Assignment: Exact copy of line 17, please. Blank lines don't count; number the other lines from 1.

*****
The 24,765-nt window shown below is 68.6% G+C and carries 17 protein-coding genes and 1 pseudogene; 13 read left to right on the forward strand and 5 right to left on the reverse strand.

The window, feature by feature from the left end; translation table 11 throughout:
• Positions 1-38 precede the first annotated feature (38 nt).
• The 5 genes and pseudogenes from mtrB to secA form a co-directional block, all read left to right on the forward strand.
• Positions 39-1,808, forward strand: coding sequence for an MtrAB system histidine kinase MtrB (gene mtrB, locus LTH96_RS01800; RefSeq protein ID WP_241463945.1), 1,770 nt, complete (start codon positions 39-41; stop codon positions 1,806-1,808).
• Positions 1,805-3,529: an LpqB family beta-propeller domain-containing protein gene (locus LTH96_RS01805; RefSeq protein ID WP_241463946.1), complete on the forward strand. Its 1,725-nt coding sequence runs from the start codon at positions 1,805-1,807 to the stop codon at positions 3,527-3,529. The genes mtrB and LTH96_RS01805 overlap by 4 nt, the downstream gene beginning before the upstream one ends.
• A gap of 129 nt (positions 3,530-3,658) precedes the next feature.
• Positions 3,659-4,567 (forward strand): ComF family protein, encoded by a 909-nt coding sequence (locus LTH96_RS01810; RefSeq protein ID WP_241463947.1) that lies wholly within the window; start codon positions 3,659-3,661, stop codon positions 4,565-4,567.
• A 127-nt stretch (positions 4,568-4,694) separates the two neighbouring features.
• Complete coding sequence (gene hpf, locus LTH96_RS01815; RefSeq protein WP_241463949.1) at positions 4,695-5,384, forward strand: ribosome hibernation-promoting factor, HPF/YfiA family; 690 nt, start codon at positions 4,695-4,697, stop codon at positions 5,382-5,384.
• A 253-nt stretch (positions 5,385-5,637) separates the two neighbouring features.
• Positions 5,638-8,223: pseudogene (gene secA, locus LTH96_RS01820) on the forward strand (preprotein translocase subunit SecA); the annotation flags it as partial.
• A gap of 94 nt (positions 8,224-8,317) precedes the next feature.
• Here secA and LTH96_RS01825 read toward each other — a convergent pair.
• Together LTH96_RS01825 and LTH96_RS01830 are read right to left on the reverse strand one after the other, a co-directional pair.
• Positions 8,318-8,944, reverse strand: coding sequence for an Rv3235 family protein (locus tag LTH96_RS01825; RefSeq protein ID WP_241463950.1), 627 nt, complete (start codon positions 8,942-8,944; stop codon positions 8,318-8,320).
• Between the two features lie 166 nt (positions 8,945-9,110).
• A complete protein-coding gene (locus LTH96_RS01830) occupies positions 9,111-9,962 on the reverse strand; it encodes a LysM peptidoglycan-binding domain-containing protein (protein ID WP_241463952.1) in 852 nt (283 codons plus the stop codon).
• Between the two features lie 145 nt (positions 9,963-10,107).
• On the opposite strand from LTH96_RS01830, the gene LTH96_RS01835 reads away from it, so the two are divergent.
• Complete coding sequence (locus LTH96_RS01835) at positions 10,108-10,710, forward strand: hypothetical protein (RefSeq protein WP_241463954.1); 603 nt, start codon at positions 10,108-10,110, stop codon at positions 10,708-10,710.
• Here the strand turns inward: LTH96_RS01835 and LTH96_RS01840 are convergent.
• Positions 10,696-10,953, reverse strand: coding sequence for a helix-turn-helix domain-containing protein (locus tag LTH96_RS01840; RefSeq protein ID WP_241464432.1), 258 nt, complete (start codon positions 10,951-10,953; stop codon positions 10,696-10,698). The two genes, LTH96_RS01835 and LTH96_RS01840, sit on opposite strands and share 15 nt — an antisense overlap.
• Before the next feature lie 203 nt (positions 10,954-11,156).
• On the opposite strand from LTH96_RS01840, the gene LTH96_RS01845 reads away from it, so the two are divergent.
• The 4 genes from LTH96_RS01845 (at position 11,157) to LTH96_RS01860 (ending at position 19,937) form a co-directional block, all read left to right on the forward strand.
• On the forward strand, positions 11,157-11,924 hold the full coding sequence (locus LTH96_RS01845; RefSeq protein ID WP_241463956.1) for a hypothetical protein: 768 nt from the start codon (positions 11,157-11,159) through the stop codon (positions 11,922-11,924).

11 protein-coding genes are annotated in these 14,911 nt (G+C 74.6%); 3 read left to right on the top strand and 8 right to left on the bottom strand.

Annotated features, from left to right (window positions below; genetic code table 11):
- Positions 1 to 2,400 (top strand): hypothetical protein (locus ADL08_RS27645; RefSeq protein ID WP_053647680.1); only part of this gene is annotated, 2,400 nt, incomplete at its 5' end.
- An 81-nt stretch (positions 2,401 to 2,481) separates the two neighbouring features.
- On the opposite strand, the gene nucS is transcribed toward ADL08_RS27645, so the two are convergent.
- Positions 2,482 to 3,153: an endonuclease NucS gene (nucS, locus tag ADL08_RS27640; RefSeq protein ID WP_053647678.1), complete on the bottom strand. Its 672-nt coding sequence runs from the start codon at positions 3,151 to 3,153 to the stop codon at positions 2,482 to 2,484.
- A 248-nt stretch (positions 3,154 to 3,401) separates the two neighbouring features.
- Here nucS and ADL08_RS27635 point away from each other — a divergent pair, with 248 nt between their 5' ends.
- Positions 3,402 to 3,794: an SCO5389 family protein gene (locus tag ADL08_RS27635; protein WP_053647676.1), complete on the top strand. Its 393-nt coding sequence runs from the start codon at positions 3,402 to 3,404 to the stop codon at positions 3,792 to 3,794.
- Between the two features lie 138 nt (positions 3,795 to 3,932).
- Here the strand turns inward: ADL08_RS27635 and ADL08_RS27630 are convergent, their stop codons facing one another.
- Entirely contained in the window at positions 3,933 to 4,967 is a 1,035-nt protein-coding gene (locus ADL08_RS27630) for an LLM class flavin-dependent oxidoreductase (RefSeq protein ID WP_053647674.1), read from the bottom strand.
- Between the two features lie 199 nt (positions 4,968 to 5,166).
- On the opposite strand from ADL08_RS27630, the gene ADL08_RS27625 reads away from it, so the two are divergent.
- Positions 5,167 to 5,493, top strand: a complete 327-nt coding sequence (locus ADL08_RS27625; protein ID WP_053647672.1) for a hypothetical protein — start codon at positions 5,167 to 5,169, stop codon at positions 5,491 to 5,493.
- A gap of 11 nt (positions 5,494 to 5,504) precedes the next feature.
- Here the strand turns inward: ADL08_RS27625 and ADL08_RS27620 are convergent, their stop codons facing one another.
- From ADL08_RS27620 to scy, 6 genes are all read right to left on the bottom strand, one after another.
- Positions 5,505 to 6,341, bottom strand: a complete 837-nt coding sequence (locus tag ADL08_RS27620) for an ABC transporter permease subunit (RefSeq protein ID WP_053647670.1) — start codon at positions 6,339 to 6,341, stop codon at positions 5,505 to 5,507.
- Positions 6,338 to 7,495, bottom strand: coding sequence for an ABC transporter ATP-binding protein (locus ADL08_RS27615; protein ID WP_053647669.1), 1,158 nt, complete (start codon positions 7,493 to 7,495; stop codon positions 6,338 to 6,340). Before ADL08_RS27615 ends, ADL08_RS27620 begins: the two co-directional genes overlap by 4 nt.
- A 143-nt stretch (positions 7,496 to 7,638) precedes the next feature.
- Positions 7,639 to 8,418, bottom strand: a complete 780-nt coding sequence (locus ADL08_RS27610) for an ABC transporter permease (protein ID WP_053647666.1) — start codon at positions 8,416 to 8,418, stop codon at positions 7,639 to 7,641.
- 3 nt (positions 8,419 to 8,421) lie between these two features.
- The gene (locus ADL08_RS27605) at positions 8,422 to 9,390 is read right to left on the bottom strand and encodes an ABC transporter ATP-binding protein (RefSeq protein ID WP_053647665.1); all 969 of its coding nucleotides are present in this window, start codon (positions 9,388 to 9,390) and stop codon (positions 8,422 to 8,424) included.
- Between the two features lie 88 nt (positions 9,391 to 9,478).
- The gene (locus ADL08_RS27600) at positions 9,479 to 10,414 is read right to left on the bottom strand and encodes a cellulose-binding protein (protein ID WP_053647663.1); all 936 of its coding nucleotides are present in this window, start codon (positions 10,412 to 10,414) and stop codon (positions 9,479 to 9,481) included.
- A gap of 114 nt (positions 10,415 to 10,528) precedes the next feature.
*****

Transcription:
• Between the two features lie 166 nt (positions 8,945-9,110).